With its world premiere at the British Independent Film Festival earlier this month, Jump is a gem of a movie that is well worth your attention.
Alice’s life is a bit of a mess. Actually, it’s a lot of a mess. She’s been sleeping with the boss which really isn’t a great idea, especially as her job in the financial sector has gone totally pear shaped and she now owes the company hundreds of thousands of pounds. And then the boyfriend/boss sacks her. Okay, so she gets to chuck a cup of coffee over the rat, but there’s still a massive debt to deal with. But as chance would have it her Swiss father, who she has not seen since she was a child, has died recently and left her his house. All she has to do is to go to Switzerland, chuck granny in a home and sell the house. Problem solved. She spent her early childhood in the idyllic Swiss village but somehow has forgotten it. Maybe it’s time to rediscover her roots and find out what really matters in life.
Jump is one of those genuinely feel good films that reels you in instantly and doesn’t let you go. When we first encounter Alice, she is not a particularly likeable character. Caught up in the rat-race, her cosmopolitan world of designer clothes, mobile phones and hair straighteners represents a typical materialistic lifestyle that so many seem to aspire to. She couldn’t really care less that her father has died, she’s just completely pragmatic about the situation. She can solve all her problems by selling his property, with no thought for her elderly grandmother. It is when she takes the trip to the small Swiss town of her childhood, befriending a boy who has epilepsy and later rekindles a forgotten friendship with the charming and rather handsome Luca, that she is forced to slow down, re-evaluate her life and realise what’s actually important.
The primary theme of Jump is that of friendship and how it is possible to address the past and come to terms with it. Alice effectively lost her childhood when her parents split up. Her visit to the village gives her the opportunity to confront what actually happened and, in so doing, she comes to learn about the complicated series of events through the eyes of her adult self; and to understand how much hurt, how much pain affected so many lives. How things might have turned out so differently for all involved. How everyone makes mistakes in life, but that’s okay.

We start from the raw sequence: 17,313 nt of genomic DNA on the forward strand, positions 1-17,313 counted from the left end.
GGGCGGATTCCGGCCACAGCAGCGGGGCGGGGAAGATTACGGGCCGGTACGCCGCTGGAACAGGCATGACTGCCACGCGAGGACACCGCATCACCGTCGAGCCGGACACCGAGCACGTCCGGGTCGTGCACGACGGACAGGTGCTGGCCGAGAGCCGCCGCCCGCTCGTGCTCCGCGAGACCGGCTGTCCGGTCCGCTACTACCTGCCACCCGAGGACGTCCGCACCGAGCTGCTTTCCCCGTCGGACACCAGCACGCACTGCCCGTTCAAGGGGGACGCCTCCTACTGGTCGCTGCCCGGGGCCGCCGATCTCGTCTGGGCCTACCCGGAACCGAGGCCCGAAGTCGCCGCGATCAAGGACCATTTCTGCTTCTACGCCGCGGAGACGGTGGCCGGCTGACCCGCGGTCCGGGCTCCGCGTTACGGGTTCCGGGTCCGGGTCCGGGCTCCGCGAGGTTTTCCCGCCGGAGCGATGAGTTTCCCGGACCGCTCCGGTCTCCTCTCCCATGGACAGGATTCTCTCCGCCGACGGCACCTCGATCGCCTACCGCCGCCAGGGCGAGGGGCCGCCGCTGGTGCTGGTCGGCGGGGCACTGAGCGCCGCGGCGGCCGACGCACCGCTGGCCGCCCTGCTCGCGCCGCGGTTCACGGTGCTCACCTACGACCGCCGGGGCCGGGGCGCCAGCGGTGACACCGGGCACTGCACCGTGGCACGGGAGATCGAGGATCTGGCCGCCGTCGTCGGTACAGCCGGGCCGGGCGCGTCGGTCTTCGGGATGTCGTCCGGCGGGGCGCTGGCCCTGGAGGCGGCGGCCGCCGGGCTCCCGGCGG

Writer/director Bindu de Stoppani wrote the script for Jump nine years ago, but it evolved many times in the intervening years. She describes herself as a hopeless romantic and wanted to write a film about love, but the seed of this story for her was about friendship. She was also interested in exploring the theme of lost relationships. Additionally, she was deeply affected by witnessing the seizures of a close friend who had epilepsy, and how strong emotions can trigger a fit. Half-Swiss herself, de Stoppani remembers the village from her childhood with a certain melancholy. A beautiful setting for the film, many parts of the area have not moved with the times and the beauty of the village and surrounding landscape remains untouched.
Well constructed, funny, bittersweet and genuinely uplifting, Jump deservedly won a number of awards at the British Independent Film Festival.